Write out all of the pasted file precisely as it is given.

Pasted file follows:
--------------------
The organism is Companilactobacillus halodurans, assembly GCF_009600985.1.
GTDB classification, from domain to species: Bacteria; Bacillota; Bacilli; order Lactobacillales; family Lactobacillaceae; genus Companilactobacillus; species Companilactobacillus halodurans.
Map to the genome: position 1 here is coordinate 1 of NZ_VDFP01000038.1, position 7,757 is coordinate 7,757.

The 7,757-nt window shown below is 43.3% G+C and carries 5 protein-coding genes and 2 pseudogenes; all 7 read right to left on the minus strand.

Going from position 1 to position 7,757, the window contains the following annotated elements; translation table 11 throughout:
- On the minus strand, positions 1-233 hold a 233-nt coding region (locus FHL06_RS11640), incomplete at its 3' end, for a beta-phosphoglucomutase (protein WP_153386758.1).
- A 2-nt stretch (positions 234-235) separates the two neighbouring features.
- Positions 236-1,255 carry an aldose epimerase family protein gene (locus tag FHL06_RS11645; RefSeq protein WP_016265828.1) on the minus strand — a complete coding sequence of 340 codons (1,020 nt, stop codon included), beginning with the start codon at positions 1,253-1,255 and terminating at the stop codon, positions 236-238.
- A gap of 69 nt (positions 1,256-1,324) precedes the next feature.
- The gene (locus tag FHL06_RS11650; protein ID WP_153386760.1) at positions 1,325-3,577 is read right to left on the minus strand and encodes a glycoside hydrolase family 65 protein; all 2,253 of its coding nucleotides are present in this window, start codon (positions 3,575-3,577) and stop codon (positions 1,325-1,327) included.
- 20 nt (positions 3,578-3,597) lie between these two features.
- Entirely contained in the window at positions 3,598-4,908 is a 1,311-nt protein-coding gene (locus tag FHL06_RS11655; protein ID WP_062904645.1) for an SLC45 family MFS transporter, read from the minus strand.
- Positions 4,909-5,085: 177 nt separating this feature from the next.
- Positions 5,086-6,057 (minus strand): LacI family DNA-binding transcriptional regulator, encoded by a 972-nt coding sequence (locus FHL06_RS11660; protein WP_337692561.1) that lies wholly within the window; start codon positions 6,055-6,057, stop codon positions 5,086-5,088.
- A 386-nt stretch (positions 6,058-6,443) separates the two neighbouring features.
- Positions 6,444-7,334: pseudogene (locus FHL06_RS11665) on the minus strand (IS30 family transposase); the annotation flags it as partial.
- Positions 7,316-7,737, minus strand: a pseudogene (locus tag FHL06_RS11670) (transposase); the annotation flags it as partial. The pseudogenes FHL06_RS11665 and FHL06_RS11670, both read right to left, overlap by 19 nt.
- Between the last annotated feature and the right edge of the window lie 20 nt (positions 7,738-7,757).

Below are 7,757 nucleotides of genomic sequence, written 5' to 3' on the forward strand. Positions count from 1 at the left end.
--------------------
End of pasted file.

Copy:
The organism is Companilactobacillus halodurans, assembly GCF_009600985.1.
GTDB classification, from domain to species: Bacteria; Bacillota; Bacilli; order Lactobacillales; family Lactobacillaceae; genus Companilactobacillus; species Companilactobacillus halodurans.
Map to the genome: position 1 here is coordinate 1 of NZ_VDFP01000038.1, position 7,757 is coordinate 7,757.

The 7,757-nt window shown below is 43.3% G+C and carries 5 protein-coding genes and 2 pseudogenes; all 7 read right to left on the minus strand.

Going from position 1 to position 7,757, the window contains the following annotated elements; translation table 11 throughout:
- On the minus strand, positions 1-233 hold a 233-nt coding region (locus FHL06_RS11640), incomplete at its 3' end, for a beta-phosphoglucomutase (protein WP_153386758.1).
- A 2-nt stretch (positions 234-235) separates the two neighbouring features.
- Positions 236-1,255 carry an aldose epimerase family protein gene (locus tag FHL06_RS11645; RefSeq protein WP_016265828.1) on the minus strand — a complete coding sequence of 340 codons (1,020 nt, stop codon included), beginning with the start codon at positions 1,253-1,255 and terminating at the stop codon, positions 236-238.
- A gap of 69 nt (positions 1,256-1,324) precedes the next feature.
- The gene (locus tag FHL06_RS11650; protein ID WP_153386760.1) at positions 1,325-3,577 is read right to left on the minus strand and encodes a glycoside hydrolase family 65 protein; all 2,253 of its coding nucleotides are present in this window, start codon (positions 3,575-3,577) and stop codon (positions 1,325-1,327) included.
- 20 nt (positions 3,578-3,597) lie between these two features.
- Entirely contained in the window at positions 3,598-4,908 is a 1,311-nt protein-coding gene (locus tag FHL06_RS11655; protein ID WP_062904645.1) for an SLC45 family MFS transporter, read from the minus strand.
- Positions 4,909-5,085: 177 nt separating this feature from the next.
- Positions 5,086-6,057 (minus strand): LacI family DNA-binding transcriptional regulator, encoded by a 972-nt coding sequence (locus FHL06_RS11660; protein WP_337692561.1) that lies wholly within the window; start codon positions 6,055-6,057, stop codon positions 5,086-5,088.
- A 386-nt stretch (positions 6,058-6,443) separates the two neighbouring features.
- Positions 6,444-7,334: pseudogene (locus FHL06_RS11665) on the minus strand (IS30 family transposase); the annotation flags it as partial.
- Positions 7,316-7,737, minus strand: a pseudogene (locus tag FHL06_RS11670) (transposase); the annotation flags it as partial. The pseudogenes FHL06_RS11665 and FHL06_RS11670, both read right to left, overlap by 19 nt.
- Between the last annotated feature and the right edge of the window lie 20 nt (positions 7,738-7,757).

Below are 7,757 nucleotides of genomic sequence, written 5' to 3' on the forward strand. Positions count from 1 at the left end.